Author: Pietro Santoriello
1) Treaty on Principles Governing the Activities of States in the Exploration and Use of Outer Space (Outer Space Treaty) of 1967
The Outer Space Treaty represents the main framework of international space law: 111 countries are parties to the treaty. One of the aims of the OST is that all countries have a right to explore space in a peaceful way and general states principles for space exploration and operation. Space activities are for the benefit and in the interests of all humankind. Outer space is not a national appropriation matter, countries can’t claim sovereignty by means of use, occupation, or any other means. In terms of peaceful use of outer space, the OST states that countries shall not place nuclear weapons or mass destruction weapons in orbit or on celestial bodies or station them in other ways.
Orbits and celestial bodies can only be used for peaceful purposes. All astronauts are considered as “envoys” of humankind and all signatory countries must provide help to astronauts when needed, like emergency landings in a foreign country or at sea. States are responsible for their space activities and must provide authorizations and supervision. Countries are also responsible for damage caused by their space objects and activities and can’t contaminate space orbits and celestial bodies.
2) Agreement on the Rescue of Astronauts, the Return of Astronauts and the Return of Objects Launched into Outer Space (Rescue Agreement) of 1968
The concept of this treaty comes from the will to give a “further concrete expression to the rights and obligations” in the Outer Space Treaty. Countries agree to take all possible actions in helping astronauts in need and return them to the launching nation.
To guarantee cooperation, countries help return to the sponsoring nation any space objects that land outside of the launching country. In the case, an astronaut lands in territory not under the jurisdiction of any state or in the high seas, each contracting party informed of the event should immediately notify the launching authority and communicate the event and notify the Secretary-General of the United Nations.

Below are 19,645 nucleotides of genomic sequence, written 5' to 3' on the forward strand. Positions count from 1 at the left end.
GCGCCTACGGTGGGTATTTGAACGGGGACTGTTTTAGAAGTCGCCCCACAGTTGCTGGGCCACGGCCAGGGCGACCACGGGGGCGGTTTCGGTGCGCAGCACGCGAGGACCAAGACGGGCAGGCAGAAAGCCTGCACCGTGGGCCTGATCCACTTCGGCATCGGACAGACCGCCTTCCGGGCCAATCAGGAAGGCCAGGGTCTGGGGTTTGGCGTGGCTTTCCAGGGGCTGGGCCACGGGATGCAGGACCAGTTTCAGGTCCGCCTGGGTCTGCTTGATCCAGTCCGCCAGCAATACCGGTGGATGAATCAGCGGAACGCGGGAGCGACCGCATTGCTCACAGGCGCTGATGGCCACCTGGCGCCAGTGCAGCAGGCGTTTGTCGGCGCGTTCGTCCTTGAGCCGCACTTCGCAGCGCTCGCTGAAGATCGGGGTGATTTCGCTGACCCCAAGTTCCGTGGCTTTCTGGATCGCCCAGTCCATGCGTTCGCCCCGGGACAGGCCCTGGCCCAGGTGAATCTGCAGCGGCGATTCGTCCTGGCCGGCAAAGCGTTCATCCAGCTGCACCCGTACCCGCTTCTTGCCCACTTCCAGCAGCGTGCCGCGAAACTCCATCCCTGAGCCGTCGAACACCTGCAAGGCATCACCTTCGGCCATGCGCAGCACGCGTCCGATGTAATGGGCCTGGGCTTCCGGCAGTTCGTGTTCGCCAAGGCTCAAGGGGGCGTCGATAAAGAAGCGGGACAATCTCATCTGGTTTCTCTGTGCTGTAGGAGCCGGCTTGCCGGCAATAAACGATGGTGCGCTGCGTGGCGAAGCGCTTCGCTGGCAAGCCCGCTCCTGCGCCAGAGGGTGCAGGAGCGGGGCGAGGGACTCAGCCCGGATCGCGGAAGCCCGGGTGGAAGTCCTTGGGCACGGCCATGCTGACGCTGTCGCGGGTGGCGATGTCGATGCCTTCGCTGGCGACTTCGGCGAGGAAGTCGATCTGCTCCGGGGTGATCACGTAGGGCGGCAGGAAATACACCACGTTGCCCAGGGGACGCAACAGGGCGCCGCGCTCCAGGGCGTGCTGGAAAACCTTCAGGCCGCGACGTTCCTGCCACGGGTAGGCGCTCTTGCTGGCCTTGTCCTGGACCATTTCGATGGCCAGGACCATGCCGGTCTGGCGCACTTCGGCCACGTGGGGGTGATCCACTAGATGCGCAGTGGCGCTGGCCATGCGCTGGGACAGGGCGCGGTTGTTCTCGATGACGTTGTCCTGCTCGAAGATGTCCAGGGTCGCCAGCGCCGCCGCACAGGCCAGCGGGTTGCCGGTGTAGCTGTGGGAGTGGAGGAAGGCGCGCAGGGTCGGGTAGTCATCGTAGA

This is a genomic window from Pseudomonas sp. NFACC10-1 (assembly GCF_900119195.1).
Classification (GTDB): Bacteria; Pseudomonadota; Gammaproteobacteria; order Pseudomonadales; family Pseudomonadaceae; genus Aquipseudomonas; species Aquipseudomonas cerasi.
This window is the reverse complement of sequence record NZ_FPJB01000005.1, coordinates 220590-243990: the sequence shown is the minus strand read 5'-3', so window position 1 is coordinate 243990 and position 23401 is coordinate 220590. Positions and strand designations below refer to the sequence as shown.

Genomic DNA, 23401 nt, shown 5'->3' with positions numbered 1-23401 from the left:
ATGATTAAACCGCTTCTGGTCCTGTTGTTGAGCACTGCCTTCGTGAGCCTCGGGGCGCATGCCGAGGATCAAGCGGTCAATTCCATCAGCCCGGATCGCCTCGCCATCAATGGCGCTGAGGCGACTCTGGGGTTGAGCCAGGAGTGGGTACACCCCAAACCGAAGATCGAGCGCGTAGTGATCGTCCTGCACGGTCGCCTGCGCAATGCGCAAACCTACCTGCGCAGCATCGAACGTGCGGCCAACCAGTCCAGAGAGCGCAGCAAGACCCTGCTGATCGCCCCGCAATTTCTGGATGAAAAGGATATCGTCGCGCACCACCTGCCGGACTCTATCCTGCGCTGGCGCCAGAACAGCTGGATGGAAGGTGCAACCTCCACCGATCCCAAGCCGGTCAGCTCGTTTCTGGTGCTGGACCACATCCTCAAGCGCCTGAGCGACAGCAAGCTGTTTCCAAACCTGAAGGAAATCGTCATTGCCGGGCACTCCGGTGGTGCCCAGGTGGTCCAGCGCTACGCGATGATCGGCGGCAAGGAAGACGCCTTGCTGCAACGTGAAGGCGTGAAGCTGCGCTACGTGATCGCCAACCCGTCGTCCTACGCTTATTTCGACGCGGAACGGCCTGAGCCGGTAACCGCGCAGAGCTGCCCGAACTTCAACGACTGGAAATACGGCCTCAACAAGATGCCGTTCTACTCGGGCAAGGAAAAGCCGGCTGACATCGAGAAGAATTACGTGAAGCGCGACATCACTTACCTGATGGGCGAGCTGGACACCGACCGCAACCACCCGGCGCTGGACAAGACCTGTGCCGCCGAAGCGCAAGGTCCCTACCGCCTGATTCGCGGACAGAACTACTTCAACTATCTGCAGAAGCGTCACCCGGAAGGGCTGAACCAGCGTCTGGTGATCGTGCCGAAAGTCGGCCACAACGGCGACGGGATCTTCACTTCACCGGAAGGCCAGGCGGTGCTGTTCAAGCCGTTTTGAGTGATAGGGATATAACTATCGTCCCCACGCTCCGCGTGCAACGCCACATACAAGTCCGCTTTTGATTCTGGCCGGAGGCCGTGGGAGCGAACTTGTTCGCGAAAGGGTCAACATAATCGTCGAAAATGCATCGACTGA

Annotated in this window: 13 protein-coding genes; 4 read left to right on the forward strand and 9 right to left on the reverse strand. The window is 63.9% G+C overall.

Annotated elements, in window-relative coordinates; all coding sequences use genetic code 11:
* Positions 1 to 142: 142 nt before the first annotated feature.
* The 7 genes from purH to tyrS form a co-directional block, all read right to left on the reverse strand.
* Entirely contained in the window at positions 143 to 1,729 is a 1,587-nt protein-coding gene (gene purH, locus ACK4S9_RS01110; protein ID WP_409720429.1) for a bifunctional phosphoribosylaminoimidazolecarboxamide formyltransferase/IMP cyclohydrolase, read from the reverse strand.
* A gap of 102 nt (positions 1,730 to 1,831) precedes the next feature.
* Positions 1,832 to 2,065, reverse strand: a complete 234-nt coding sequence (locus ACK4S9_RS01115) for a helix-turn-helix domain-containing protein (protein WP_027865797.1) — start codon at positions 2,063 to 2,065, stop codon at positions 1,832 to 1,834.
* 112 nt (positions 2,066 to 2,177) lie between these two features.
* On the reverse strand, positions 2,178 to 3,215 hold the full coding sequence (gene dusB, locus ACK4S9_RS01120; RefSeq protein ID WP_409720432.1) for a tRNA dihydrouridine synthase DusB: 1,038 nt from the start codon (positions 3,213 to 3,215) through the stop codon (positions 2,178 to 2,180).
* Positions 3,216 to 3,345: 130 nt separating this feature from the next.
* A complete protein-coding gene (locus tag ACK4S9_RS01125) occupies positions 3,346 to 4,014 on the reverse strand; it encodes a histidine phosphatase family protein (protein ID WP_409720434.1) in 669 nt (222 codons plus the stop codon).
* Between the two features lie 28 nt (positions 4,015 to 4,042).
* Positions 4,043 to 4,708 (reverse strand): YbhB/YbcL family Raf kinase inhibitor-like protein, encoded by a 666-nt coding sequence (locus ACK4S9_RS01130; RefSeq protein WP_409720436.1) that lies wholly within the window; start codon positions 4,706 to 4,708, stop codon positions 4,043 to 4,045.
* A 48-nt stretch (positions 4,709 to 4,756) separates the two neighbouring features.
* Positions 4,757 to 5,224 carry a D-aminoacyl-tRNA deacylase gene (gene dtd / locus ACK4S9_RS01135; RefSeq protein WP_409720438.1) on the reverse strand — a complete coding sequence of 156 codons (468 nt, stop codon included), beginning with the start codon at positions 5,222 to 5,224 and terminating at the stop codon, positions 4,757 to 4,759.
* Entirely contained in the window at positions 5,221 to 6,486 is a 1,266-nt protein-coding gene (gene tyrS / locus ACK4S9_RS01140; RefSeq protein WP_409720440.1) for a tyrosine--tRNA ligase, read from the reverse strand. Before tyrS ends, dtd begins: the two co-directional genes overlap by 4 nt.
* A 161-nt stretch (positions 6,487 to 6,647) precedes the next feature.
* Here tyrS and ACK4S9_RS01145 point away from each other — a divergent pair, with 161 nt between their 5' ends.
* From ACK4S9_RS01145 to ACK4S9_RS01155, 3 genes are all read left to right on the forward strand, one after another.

3) Convention on International Liability for Damage Caused by Space Objects (Space liability Convention) of 1972
This treaty was born from the desire to implement rights and obligations to liability for damage cited in the Outer Space Treaty. In particular, here signatory countries take liability for any damage caused by their space objects and agree to standard procedures for adjudicating damage claims. In particular, Article II states that a launching state shall be liable to pay compensation for damage caused by its space objects on the surface of the Earth or to aircraft. Therefore, in Article III the liability terms are extended to damage caused elsewhere than on the surface to another space object.
In that case “the latter shall be liable only if the damage is due to its fault or the fault of persons for whom it is responsible”. The treaty considers also the event of a joint launch, in that case, the compensation for any damage caused shall be apportioned between all launching states. Article V comma 3 underlines that also a state from whose territory or facilities a space object is launched shall be considered as a participant in a joint launching, so it will be considered liable for any damage caused as well.
4) Convention on Registration of Objects Launched into Outer Space (Registration Convention) of 1975